Management Reporting and The King's Horseman

The title of this blog is taken from a play by the Nobel Laureate Wole Soyinka, titled "Death and The King's Horseman". It tells the story of "the Elesin" or "the King's Horseman", who must commit ritual suicide after the King's death, so as not to deprive the King of his services in the afterlife. Unfortunately, the Elesin, having tasted the fat of the Land, is somewhat reluctant to comply with tradition. This, along with the fact that his people believe that the earth will fall apart should tradition not be followed, serves as a core source of tension in the play. Like the people of Soyinka's play, I have found that there is a rather illogical belief within some corporate circles that the centre will cease to hold should people fail to submit management reports. I once heard a suggestion that reporting volume should be linked to remuneration. My faith in my colleagues was somewhat strengthened by the fact that this suggestion never made it past the four walls of the room in which it was uttered. A less painful, but equally pointless, approach of publishing the names of early and late submitters was adopted. Essentially, a list of the good and the bad. My approach to staying on the good list was submitting  reports consisting of no more than a mighty period "." at each reporting interval. The result being that I consistently came top in the list of submitters; but, rather worryingly, for several months no one seemed cognisant of the fact that I was not really submitting anything. Even more worrying is that I suspect no one would have noticed had I gone on doing so for even longer. I've never really been sure what conclusion to draw from this experience. On the one hand, it could be that companies are simply interested in collecting pointless information just to show that they are doing something. Or maybe just that management are so overloaded with data that they cannot reasonably be expected to keep track of the activities of their underlings. Or perhaps a mixture of the two? Some political insiders contend that members of parliaments and other such representative bodies do not study the items they vote on in any great detail. Not because they do not want to, but simply because they are swamped with minutiae. I suspect that the same applies to many managers. The question then is why we persist on collecting all of this junk information--apart from the fact that it may make interesting input for a text mining project to a computing student? Would the universe really fall apart if we fail to follow reporting cycles? Could all that energy not be employed in adding some real value somewhere else? Like the character in Soyinka's play, I cannot bring myself to ignore the obvious benefits of devoting my energy to more productive tasks. However, as in the play, this refusal to follow convention does lead to a lot of tension and I am mastering the art of just providing enough information to be left alone. I fear that until senior management learn to empower and trust their subordinates, the pointless reporting will continue.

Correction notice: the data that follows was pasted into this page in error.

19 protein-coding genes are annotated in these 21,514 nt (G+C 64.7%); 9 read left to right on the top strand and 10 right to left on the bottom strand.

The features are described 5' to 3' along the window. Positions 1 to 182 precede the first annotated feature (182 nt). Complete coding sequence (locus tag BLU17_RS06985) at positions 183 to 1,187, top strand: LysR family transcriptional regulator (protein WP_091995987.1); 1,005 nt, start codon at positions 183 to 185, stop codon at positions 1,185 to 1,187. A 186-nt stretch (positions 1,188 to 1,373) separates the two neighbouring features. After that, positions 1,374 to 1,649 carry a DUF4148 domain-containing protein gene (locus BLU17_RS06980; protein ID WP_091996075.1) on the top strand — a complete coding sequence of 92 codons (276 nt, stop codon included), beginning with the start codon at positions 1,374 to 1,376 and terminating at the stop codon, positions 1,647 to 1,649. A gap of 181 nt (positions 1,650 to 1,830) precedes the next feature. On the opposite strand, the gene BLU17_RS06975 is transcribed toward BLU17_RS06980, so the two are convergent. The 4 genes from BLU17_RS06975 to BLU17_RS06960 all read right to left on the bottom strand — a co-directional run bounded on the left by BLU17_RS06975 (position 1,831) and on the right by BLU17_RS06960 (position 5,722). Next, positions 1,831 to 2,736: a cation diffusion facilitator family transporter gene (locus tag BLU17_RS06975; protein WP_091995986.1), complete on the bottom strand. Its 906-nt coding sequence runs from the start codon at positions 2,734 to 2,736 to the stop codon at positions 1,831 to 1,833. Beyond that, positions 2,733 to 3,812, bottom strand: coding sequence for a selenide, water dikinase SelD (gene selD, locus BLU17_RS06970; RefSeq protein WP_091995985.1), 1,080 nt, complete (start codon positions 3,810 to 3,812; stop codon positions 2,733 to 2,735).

This story, "Management Reporting and The King's Horseman" was originally published by JavaWorld.


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